Meanwhile, the review explicitly outlines an admiration for the way the Australian Football League is run. The gloomy air of ambivalence around rugby union in comparison is impossible to deny.  It will always retain a rusted-on, diehard supporter base and kids will continue to grow up dreaming of becoming All Blacks and Black Ferns regardless. But how NZR goes about freshening up its stale product in coming years – without the immediacy of a World Cup driving public interest – will determine whether rugby preserves its overwhelming dominance of the New Zealand sporting landscape.

Whether NZR has the gumption to heed the review’s stark findings – to make brave decisions, cast aside dead wood and eradicate self-interest – is another question altogether. All of this comes on back the highly controversial and clumsily handled private equity deal with Silver Lake, and the Ian Foster-Scott Robertson All Blacks coaching fiasco. Meanwhile, NZR chair Mark Robinson’s recent head-in-the-sand denials of rugby’s issues, particularly its disconnect with the fanbase, are startlingly regressive, as if spooked by apparitions of Ron Don, Ces Blazey et al, into avoiding change and modernisation. 

But the problem isn’t just at the top. A two-thirds majority of famously self-absorbed provincial unions, where some boardrooms make NZR headquarters looks vibrant, diverse and broadminded in comparison, need to vote for implementing the changes outlined in the review – changes that will essentially diminish their own power. 

The situation is so dire, though, that some of rugby’s most respected commentators contend the game’s future in New Zealand hinges on what happens next.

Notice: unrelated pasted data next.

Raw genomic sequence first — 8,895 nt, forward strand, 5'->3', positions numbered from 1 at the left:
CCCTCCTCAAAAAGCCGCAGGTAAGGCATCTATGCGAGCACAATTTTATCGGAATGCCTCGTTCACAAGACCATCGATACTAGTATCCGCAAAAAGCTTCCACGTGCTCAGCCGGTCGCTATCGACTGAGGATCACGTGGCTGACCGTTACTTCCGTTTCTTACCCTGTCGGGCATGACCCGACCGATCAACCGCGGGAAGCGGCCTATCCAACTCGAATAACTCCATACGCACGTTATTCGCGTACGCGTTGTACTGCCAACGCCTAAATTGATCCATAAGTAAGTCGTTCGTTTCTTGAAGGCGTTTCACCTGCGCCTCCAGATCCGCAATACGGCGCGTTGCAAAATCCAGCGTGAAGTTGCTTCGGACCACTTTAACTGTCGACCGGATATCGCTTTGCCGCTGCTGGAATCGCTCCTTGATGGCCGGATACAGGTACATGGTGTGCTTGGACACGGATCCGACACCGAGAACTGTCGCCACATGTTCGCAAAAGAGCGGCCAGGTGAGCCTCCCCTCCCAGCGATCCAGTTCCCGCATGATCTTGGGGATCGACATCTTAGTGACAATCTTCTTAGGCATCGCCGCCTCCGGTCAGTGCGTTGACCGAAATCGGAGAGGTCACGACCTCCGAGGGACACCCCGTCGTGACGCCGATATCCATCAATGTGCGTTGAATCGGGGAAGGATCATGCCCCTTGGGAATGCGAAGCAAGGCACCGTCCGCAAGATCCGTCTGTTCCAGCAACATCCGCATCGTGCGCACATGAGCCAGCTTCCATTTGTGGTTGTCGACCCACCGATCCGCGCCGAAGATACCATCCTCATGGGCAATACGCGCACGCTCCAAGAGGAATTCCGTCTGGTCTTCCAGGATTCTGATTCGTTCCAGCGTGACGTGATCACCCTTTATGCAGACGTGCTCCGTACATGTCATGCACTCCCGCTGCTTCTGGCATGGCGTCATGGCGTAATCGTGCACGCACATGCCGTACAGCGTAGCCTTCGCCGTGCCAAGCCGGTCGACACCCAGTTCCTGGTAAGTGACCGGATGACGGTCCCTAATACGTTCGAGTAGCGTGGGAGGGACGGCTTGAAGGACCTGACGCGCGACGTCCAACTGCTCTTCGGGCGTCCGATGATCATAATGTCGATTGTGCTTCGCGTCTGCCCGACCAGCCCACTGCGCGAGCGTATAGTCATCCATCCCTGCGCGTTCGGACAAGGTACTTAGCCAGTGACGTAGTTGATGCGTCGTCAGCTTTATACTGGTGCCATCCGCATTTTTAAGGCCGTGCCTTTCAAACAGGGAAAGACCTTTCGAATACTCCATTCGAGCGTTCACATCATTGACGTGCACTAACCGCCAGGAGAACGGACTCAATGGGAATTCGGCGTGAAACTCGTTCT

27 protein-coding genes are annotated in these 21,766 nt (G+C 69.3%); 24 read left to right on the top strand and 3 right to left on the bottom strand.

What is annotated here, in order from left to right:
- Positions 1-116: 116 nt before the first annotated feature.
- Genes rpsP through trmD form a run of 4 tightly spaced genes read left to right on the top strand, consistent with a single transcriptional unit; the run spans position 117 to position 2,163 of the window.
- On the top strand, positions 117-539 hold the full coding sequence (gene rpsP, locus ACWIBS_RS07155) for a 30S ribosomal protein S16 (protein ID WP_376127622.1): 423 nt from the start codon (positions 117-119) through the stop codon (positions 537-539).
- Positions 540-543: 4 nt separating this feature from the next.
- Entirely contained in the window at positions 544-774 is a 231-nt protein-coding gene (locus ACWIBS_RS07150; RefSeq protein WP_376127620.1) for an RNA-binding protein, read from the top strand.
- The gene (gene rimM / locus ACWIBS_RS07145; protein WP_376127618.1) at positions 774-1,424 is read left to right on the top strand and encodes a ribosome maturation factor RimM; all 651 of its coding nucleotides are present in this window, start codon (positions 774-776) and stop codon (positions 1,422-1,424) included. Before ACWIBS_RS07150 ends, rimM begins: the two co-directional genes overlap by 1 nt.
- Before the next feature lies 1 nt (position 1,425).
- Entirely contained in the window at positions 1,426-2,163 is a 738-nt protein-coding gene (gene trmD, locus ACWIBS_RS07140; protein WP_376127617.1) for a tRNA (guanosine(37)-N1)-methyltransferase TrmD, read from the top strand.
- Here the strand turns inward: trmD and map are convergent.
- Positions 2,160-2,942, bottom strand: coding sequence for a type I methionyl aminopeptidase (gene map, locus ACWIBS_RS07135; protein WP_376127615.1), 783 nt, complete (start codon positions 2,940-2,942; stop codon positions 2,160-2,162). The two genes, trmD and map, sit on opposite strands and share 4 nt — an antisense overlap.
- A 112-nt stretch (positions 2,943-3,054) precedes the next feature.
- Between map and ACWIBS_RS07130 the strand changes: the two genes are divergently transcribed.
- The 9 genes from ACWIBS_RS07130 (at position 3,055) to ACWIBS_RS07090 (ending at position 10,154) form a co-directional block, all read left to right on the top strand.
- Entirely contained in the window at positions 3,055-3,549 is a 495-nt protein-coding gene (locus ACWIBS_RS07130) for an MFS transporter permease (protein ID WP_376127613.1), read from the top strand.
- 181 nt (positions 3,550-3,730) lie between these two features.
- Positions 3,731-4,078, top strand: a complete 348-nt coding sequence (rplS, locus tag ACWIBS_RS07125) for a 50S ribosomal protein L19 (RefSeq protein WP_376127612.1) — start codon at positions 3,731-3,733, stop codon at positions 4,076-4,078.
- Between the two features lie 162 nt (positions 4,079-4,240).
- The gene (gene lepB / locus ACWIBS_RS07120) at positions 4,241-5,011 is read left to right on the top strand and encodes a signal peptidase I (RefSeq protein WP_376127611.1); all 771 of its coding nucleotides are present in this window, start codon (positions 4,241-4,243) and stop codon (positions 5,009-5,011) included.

‘If rugby doesn’t change its governance structure and recognise it has new stakeholders and needs new people with different skill-sets to run it, it will die,’ wrote renowned rugby writer Gregor Paul for NZ Herald, summarising up the implicit – but pointed – message the landmark internal review went to great (134-page) lengths to stress. 

The New Zealand Provincial Rugby Chairs released a joint statement after the review went public: 

“We are here to serve our rugby communities and the thousands of participants across the country who will demand that we put the game first. Any decisions that ultimately need to be made will be done so through that lens,” the statement said.

“This is a hugely important, deeply researched piece of work and, with that in mind, we are going to carefully consider the findings as a collective. Until then, we feel it wouldn’t be appropriate to comment further.”

In a similar vein, NZR chair Dame Patsy Reddy’s message that accompanied the governance review read: “The (NZR) Board will now take time to digest it fully. We are committed to considering all recommendations. We will consult with our member unions and stakeholders on their views and next steps to deliver the best possible governance framework for rugby in Aotearoa New Zealand.” 

Whether either statement represents a genuine commitment to change and progress, rather than merely lip service to temporarily alleviate a PR disaster, will dictate if the review will be remembered as the blueprint for a rugby revolution – or just another ignored warning. 

Article written by Will Evans